exercise foam rollers
What are the foam rollers?
Exercise foam rollers are exercise devices used for massage and fitness. While usually long and cylindrical, they come in many shapes, sizes, and varying textures. When used for self-massage, they help soothe tight, sore areas (known as “trigger points”) and speed up muscle recovery. This process of rolling out tight muscles and relieving tension is also called myofascial release.
Let’s present you with some examples. If you want more information on the different types of exercise foam rollers, you can check here:
Soft exercise Foam Rollers
Firm exercise Foam Rollers
Vibratory exercise Foam Rollers
exercise foam rollers
What is a Trigger Point?
Imagine your muscles as ropes. If a rope gets in a knot and you pull both ends, the knot gets tighter – You need to undo the knot with your hands instead to restore the original length and function of the rope. That’s what the exercise foam rollers do to your tight, knotted-up muscles – due to all of those workouts they’ve worked hard to get you through – that static stretching alone cannot.
Why is this important?
Foam rolling has been shown to improve long-term flexibility when it is performed regularly.
When your muscles are nice and pliable, they’re more likely to recover faster – so you’ll be less sore and can get back in the gym straight away, thereby quickening your fat-burning, muscle-building results. Better yet, by activating your muscles beforehand, you can give them a little kick start, which will boost your performance during your workout since you’ll amp mobility and get rid of any movement-inhibiting hot spots.
Take, for example, a basic squat. If your quads are super tight, you won’t be able to squat down to parallel, where you’ll get the max leg-toning benefits. By rolling ’em out pre-workout, you’ll be able to get the full range of motion and maximize the move’s sculpting powers.
Foam rolling is most recognized as a pre-and post-exercise prescription, but it’s also a wonderful workout tool. Yes, your body weight and exercise foam rollers can give you a full-body “workout,” but it will be more of a rehabilitation session than a sweat-inducing one.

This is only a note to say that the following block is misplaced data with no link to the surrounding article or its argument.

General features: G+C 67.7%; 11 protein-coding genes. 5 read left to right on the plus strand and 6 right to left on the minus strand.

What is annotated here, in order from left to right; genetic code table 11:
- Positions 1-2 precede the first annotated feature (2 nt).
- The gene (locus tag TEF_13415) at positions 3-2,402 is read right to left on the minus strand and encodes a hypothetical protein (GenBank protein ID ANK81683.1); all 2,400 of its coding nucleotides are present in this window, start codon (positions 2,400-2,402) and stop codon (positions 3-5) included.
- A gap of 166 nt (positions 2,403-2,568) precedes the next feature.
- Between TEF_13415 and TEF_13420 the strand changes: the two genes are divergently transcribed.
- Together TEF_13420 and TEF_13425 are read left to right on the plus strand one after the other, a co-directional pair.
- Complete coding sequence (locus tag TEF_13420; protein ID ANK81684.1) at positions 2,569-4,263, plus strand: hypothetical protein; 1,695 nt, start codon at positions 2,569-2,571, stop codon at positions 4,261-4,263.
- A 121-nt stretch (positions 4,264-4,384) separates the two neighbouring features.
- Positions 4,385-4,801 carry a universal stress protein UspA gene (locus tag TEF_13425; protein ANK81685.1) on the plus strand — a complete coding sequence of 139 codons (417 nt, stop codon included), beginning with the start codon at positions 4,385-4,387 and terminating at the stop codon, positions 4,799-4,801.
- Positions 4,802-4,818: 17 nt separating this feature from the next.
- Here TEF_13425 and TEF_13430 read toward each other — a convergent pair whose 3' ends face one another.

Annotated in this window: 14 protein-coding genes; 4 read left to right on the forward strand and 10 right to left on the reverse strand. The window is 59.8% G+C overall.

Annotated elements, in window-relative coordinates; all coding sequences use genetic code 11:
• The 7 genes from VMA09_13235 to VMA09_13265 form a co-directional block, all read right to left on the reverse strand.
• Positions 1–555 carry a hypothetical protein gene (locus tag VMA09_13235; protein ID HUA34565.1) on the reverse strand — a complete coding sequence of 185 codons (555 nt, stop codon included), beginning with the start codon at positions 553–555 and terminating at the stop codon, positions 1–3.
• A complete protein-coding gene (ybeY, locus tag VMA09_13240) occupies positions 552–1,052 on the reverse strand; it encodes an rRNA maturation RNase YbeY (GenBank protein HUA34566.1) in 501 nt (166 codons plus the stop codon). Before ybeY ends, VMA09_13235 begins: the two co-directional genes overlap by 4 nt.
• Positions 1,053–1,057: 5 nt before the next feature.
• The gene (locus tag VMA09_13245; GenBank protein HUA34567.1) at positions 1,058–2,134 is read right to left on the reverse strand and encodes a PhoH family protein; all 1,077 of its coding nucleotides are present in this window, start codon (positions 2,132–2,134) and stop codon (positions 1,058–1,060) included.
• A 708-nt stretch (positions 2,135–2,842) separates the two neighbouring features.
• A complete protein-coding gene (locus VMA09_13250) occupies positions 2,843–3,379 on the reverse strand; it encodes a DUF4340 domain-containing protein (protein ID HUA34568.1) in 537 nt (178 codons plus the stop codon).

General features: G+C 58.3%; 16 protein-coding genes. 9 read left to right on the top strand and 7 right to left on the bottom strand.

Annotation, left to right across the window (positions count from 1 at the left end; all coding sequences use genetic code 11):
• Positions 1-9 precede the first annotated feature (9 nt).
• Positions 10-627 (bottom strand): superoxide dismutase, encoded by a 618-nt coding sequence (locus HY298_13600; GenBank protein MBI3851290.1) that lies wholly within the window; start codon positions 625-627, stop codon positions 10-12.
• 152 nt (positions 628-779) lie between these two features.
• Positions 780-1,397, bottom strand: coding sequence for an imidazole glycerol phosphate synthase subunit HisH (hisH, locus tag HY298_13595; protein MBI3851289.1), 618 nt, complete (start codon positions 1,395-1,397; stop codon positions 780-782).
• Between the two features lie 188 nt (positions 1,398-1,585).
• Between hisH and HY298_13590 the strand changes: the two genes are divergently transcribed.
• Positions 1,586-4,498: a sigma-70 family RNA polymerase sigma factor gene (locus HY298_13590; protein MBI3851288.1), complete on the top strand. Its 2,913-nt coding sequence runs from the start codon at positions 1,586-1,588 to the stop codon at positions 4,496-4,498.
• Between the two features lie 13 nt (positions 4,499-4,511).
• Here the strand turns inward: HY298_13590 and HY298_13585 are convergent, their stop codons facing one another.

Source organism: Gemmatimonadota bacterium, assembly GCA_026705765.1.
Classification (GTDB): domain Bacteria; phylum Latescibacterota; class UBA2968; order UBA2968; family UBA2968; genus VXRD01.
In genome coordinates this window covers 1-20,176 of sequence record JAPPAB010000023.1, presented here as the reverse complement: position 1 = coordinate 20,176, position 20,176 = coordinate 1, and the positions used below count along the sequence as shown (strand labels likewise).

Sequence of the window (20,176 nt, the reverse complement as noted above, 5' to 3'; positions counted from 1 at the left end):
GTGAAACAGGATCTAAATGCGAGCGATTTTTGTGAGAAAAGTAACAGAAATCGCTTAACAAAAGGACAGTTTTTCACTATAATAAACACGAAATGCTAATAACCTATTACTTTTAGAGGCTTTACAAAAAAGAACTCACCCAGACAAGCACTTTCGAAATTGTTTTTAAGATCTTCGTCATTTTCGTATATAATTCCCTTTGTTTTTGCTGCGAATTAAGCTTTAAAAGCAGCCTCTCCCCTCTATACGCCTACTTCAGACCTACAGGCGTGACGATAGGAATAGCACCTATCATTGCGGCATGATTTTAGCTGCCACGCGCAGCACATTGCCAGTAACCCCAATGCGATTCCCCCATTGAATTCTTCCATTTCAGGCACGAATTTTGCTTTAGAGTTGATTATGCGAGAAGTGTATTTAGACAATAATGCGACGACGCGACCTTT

On “regeneration” days, foam roll alone for 20–30 minutes.
Slower is better here. Focus on slowing your breathing and detecting if you’re holding your breath.
Instead, if you’re looking to take things up a notch, add vibration to the equation rather than speed. Look at this blog post describing the benefit of vibratory exercise foam rollers. Acquire Vibratory exercise Foam Rollers send high pulses of soft tissue mobilization through the body, enhancing the effects of foam rolling.
To test Vibratory exercise Foam Rollers, we recommend you the JOINFIT VIB. It is working with a battery and has 4-speed vibration. It will enhance the effect of standard foam rolling.
If you ask yourself, “Which exercise Foam Rollers should I get?” check this blog article.
How do I do it?
Here’s how to roll out six key areas of your body. Before your next workout, roll out just the muscles you plan to use. (So, your legs and glutes for a lower-body routine or your upper back, glutes, and hamstrings if you’re going to deadlift, for example.) Or, for a full-body recovery workout, tack more time onto each move (shoot for two minutes each) and move through them all one after the next. Remember, if it hurts, you’re doing it right!
Bear these tips in mind as you roll:
- Just Breathe. Not only does it activate a relaxation response, but it invites more oxygen and energy into the body needed for deep recovery.
- When you roll over adhesion or knot, pause, breathe, let the body’s weight rest on the exercise foam rollers, and allow the trigger point to dissipate.
- Remember to relax your jaw and any other places of tension in your body.
- As a progression, flex and extend the foam rolling muscle, creating a pulsing massage effect through the adhesion/knot.
- Place as much weight on the exercise foam rollers as you can tolerate without compensating for tension in another area of the body or impacting your slow-and-steady breathing pattern.